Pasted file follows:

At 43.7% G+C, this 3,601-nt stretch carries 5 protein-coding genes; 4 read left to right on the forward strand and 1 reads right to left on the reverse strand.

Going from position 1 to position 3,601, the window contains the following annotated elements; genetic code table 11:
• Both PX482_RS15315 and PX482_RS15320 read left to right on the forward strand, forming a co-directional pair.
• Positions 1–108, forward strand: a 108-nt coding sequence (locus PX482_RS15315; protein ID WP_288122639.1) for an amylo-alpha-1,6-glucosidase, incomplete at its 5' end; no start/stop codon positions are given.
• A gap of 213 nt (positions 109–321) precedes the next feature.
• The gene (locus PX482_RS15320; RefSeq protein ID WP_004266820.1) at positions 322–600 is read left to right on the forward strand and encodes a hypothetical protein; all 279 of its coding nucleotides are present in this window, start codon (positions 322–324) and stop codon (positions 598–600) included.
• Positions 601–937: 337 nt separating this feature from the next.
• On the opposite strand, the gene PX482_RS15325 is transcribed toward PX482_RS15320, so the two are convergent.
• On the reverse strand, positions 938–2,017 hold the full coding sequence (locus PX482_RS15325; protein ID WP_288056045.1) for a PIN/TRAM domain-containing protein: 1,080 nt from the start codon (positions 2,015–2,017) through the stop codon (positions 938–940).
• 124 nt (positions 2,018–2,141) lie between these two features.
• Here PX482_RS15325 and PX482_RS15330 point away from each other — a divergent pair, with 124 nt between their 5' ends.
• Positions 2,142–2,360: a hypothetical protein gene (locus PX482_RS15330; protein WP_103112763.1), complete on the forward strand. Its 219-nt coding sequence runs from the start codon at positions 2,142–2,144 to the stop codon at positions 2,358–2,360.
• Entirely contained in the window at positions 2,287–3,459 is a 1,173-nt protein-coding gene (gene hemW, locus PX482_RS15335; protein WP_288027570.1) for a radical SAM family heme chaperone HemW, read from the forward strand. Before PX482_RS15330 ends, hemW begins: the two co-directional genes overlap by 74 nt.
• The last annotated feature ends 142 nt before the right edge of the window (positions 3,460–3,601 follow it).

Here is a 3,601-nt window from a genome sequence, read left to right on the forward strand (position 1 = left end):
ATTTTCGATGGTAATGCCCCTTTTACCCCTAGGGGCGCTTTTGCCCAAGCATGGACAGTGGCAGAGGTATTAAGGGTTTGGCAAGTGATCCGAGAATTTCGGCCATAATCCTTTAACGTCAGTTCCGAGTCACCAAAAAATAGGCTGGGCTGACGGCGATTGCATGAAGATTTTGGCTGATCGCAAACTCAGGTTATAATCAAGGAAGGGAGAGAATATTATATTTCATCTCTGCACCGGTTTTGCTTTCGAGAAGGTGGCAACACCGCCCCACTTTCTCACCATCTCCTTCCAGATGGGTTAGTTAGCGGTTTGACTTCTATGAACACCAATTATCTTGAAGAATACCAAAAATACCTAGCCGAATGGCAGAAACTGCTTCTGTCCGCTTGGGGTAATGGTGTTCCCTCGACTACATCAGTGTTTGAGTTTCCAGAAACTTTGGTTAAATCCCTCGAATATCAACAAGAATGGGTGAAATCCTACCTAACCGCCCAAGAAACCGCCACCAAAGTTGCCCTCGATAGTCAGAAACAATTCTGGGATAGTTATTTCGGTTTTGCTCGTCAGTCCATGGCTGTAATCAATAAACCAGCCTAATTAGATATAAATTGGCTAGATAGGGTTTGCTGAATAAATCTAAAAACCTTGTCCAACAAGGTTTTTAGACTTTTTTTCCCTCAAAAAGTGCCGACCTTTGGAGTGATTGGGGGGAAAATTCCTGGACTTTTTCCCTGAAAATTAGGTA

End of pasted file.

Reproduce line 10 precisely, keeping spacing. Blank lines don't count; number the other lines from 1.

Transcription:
• 124 nt (positions 2,018–2,141) lie between these two features.